World Class Bikeways and the Future of SE Portland
By: Terry Dublinski-Milton
North Tabor NA Transportation and Land Use Chair, SE Uplift Board Director at Large, BikeloudPDX Member.
The opinions and ideas in this article are the writer’s, and do not necessarily reflect the position of the Board of Directors of SE Uplift.
Portland is rapidly growing with density coming to us all, yet our bike mode share (share of total trips taken by bike) has stagnated since 2008 at just over 6%. What has come with higher density is increased roadway demands, as more people try to get around in the same space. If we want to avoid the congestion of neighboring cities to the north and south, we are going to have to increase the capacity of our streets either by widening them, which isn’t going to happen, or by moving more people using less space (think biking, walking, and public transport).
Increasing bicycling ridership is vital to maintaining and improving our city’s livability. The Portland Plan and the Portland Bicycle Plan both embrace this need by calling for 25% of all trips to be made by bicycle by 2030-2035.
To reach these goals we will need to expand and improve our bikeway network citywide. If we do not prioritize bicycle infrastructure investments in both connectivity and safety as we grow, we will be inundated with more traffic, more accidents, and more conflicts. The almost fatal truck-bike collision in front of Cleveland High School on Mother’s Day 2015 and the even more recent death at the intersection of Gladstone and Caesar Chavez illustrate that what we currently have in place often isn’t good enough and that we face the double task of improving our existing infrastructure, while also developing new routes.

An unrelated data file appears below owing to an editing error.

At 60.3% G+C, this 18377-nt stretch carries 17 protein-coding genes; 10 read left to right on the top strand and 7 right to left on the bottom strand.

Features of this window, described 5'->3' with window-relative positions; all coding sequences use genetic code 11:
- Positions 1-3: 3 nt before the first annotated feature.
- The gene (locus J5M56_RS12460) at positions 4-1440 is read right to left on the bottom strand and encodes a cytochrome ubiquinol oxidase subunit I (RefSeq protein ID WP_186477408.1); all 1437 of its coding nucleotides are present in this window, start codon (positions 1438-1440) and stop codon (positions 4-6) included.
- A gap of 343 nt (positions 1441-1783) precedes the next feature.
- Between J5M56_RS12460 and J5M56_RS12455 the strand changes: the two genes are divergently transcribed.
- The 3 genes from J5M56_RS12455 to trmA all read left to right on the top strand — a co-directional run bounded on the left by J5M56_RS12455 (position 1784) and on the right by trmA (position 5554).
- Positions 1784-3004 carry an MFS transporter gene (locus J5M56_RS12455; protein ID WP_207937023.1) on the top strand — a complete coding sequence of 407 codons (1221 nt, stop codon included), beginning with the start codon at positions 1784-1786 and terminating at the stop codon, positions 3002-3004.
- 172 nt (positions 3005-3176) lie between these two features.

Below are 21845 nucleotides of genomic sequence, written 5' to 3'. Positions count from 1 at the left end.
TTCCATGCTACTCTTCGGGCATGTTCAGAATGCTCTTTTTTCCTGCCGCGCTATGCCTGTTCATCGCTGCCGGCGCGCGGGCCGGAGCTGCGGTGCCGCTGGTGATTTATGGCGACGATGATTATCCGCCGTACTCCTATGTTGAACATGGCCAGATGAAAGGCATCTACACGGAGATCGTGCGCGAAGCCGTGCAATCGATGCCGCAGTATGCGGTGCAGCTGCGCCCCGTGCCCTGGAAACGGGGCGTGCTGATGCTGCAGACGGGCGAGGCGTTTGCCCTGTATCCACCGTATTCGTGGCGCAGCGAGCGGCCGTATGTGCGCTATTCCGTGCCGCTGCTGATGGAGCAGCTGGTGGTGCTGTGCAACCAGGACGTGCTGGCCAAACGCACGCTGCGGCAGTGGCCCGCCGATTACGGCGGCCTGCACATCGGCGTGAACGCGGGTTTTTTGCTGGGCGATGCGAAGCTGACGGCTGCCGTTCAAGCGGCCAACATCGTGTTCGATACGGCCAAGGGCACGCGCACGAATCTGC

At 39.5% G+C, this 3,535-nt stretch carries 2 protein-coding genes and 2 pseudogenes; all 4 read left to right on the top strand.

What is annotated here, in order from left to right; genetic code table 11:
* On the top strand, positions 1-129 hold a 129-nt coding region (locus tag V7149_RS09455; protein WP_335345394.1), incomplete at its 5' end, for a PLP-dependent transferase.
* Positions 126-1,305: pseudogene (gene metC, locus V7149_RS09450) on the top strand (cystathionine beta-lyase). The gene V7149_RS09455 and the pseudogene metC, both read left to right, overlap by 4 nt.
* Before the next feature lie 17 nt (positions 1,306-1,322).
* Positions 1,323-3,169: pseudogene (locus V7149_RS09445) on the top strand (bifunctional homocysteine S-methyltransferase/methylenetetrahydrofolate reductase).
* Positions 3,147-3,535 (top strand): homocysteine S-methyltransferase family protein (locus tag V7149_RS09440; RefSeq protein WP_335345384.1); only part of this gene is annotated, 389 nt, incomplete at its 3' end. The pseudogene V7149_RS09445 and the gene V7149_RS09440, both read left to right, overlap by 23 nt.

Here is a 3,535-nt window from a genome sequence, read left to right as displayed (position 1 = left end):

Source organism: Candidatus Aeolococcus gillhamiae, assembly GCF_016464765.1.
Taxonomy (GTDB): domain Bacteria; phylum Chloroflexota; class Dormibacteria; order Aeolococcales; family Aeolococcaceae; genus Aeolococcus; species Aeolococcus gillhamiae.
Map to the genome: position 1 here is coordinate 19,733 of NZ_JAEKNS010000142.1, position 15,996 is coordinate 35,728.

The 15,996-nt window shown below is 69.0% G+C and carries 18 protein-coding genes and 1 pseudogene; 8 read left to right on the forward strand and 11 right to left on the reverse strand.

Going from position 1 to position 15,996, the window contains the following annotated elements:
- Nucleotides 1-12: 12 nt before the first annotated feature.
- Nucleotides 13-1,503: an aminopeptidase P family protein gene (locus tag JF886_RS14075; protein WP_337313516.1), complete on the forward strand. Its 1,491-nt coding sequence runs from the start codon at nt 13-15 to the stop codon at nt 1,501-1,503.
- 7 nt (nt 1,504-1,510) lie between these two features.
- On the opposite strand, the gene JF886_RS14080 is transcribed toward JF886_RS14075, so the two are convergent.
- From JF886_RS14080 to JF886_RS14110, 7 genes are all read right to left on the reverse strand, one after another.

The Transportation Funding Pie
Transportation in general is not a zero-sum-game, in that projects that help bikes can also help pedestrians and drivers. However, the funding pie is limited and the needs are huge. If we are going to reach our bike mode share goals, we – as individuals, as a coalition, and as a community – need to advocate for more funding. We must increase the pie!
Critical Projects within SE Uplift
SE Uplift has almost 25% of the city’s population and is growing fast. According to a recent Oregonian article, 7 of the top 10 bike-car conflict collision roadways are in SE Uplift. In addition to advocating for increased bicycle infrastructure funding, we must make sure that the significant problem spots and infrastructure gaps within the SE Uplift coalition area are addressed.
Unlike projects focused on our high crash corridors and busy arterial streets like Powell or 82nd Ave, which to make safe for all modes would require difficult decisions on costs, capacity, and parking, the bikeway-based projects below would create safer intersections and shared streets in an affordable manner. In most cases, these bikeways also serve as a safe route to school, which we all want.
The low-cost, high-benefit projects below are just a few active transportation corridors I believe are worth advocating for.
Clinton Street is one of Portland’s oldest and most well-established bikeways. Unfortunately this once lauded and always popular bicycle route is troubled by safety and equity issues. Parts of Clinton handle over THREE times the number of vehicles daily than they should according to national standards for auto counts on bike boulevards. Previously this wasn’t as much of a problem because there were big gaps where bikes could move to the side.